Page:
ANNALS OF IBADAN POSTGRADUATE MEDICINE
T.A. Obembe1, K.O Odebunmi2 and A.D Olalemi3
Background: Fertility, particularly as it pertains to the role of men as decision makers is important with respect to demographic transition theory. Studies have explored fertility preferences of men but very little has been done with regard to fertility preferences amongst men from the slums. The aim of this study was to investigate drivers of family sizes among the urban slum households in Ibadan of South-West Nigeria.
Methods: A cross-sectional survey design was conducted among 362 men in selected urban slum communities in Ibadan, Oyo State using multi-stage sampling. Data was collected using pre-tested, semi-structured, interviewer-administered questionnaires. Data were analysed using descriptive statistics, Chi square test and binary logistic regression with level of significance set at 5%.
Results: Age of respondents was 41.1 ± 7.56 years. Over a third have completed tertiary education (35.9%) and were civil servants (47.0%). Ethnicity, educational status, sex distribution of children and number of children were significantly associated with desire for more children (p<0.05). Marginally over half (54.4%) of respondents with 2 or less children wanted to continue child bearing compared to other respondents (p<0.001). Men with female only children were almost 3 times more likely to desire more children than men with male only children (p<0.001; OR= 2.798; 95% CI = 1.53 – 5.13). Igbos also were 52.8% less likely to desire more children compared to Yorubas (p=0.047; OR = 0.472; 95% CI = 0.225 - 0.991).
Conclusion: Programmes targeted at slum dwellers to improve their education on childbearing and family planning are required to assist the country progress through the stages of demographic transition.
Keywords: Slum dwellers, Health disparities, Urban slum, Urban poor, Demographic transition
Dr. T.A. Obembe
Dept. of Health Policy and Mgt,
Faculty of Public Health,
College of Medicine,
University of Ibadan,
The demographic transition theory states that for societies to experience modernization, there must be progress from a pre-modern regime of high fertility and high mortality to a post-modern one in which fertility and mortality are both low.1 It postulates a progression through 4 stages with the last stage comprised of low birth rates and low death rates. The three main components driving this transition “fertility, mortality and migration”, have consequences on one another and on the overall size and/or structure of the population.2 Bloom et al opined that the age structure, a key indicator of the stage of demographic transition possesses a critical influence on the economic performance of any nation.3 In his stance, nations with a high proportion of children are likely to devote a high proportion of resources to their care that invariably influences the pace of economic growth and ultimately the health status of a society. Thus, policy makers try to ensure that countries attain quickly the uptimum stage of low natality and low mortality, a stage believed to bring about modest amount of health and economic benefits to any society.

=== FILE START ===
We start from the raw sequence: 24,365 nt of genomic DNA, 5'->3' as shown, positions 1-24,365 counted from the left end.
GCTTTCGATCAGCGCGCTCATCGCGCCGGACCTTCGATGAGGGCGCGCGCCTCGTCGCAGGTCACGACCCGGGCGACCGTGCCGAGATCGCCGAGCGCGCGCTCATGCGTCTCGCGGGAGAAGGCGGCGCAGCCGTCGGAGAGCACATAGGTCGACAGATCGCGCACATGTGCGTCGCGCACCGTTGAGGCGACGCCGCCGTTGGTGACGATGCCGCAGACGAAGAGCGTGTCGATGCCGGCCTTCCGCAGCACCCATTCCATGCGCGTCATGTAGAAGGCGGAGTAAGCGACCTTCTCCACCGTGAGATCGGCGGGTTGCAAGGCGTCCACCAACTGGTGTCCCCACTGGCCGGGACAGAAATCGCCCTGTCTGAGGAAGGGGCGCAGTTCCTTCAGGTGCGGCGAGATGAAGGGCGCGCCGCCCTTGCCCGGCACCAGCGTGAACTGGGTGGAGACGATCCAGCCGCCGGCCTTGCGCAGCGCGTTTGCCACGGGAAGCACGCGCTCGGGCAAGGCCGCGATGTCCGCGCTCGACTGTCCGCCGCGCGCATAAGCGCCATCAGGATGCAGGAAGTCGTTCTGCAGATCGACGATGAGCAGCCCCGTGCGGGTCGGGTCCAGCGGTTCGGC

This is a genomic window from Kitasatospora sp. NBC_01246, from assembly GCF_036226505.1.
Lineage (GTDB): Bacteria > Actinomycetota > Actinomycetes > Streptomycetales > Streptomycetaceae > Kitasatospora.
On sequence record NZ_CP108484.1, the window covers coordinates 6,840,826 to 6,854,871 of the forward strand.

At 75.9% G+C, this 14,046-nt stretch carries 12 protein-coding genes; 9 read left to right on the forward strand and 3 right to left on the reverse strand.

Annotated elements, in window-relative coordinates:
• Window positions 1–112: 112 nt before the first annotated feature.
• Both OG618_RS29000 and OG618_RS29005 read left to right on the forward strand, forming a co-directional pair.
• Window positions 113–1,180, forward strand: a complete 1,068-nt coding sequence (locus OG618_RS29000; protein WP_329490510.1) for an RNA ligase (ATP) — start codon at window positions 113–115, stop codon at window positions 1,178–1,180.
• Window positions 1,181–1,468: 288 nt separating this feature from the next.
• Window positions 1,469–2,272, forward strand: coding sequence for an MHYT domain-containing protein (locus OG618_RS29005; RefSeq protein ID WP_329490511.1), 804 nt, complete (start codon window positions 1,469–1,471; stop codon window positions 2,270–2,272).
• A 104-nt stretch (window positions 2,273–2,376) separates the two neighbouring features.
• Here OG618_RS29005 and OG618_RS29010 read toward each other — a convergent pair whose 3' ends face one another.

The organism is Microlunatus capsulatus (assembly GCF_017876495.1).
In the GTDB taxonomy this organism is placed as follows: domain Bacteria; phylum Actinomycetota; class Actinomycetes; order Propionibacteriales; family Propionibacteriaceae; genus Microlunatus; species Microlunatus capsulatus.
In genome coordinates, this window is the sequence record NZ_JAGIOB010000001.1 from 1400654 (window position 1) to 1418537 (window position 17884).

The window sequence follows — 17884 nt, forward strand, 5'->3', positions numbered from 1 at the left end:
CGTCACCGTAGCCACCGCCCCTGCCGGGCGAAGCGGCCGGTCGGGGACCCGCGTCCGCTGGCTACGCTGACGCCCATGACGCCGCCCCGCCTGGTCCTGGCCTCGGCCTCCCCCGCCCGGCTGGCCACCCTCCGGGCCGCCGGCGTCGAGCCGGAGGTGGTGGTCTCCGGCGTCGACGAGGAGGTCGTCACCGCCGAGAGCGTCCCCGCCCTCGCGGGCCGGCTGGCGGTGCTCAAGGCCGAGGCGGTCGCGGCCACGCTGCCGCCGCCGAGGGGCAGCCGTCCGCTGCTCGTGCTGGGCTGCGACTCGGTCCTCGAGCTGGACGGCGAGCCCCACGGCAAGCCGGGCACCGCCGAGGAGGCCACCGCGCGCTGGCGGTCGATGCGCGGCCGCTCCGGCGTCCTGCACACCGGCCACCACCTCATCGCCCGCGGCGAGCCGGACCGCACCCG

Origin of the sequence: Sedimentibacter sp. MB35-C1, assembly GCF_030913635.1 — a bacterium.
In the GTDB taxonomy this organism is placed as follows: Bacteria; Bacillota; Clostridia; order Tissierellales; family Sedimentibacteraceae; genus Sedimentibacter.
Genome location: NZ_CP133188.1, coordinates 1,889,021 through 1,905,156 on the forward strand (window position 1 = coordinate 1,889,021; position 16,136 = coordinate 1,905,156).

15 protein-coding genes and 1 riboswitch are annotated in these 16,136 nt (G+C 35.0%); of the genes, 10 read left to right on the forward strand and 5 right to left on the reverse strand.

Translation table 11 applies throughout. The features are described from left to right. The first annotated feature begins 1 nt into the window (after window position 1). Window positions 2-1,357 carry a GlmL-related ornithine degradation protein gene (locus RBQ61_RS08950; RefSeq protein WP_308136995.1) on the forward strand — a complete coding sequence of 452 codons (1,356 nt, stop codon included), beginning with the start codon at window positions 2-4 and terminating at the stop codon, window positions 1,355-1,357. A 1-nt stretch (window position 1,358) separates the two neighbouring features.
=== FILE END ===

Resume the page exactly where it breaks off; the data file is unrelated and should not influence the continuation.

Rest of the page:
However, the situation in most developing countries especially in Africa is that most are fixed in the second stage of the transition (high birth rates and a drop in mortality) instead of progressing to the next stage of demographic transition.4,5 The stagnancy of most African countries in the second stage of transition (i.e. high natality and a drop in mortality) has been perpetuated by the patriarchal dominance6,7 rooted in most African cultures and their desire for male children.8
Evidence towards this is observed in the fact that although decline in fertility rates have been noticed in some metropolitan areas and selected communities in the sub-continent, a drop in fertility is not yet witnessed in the many parts of sub-Saharan Africa.9 While initial efforts revolved mainly around the woman and understanding her role in reproduction, researchers’ interests in male issues has been recently aroused on how it influences the dynamics of fertility. For instance, it has been observed that couples may not have the same opinions about fertility and due to the cultural and socio-demographic characteristics peculiar to Africa, the decision of whether to bear more children or not in most instances lies with the man and not the woman.10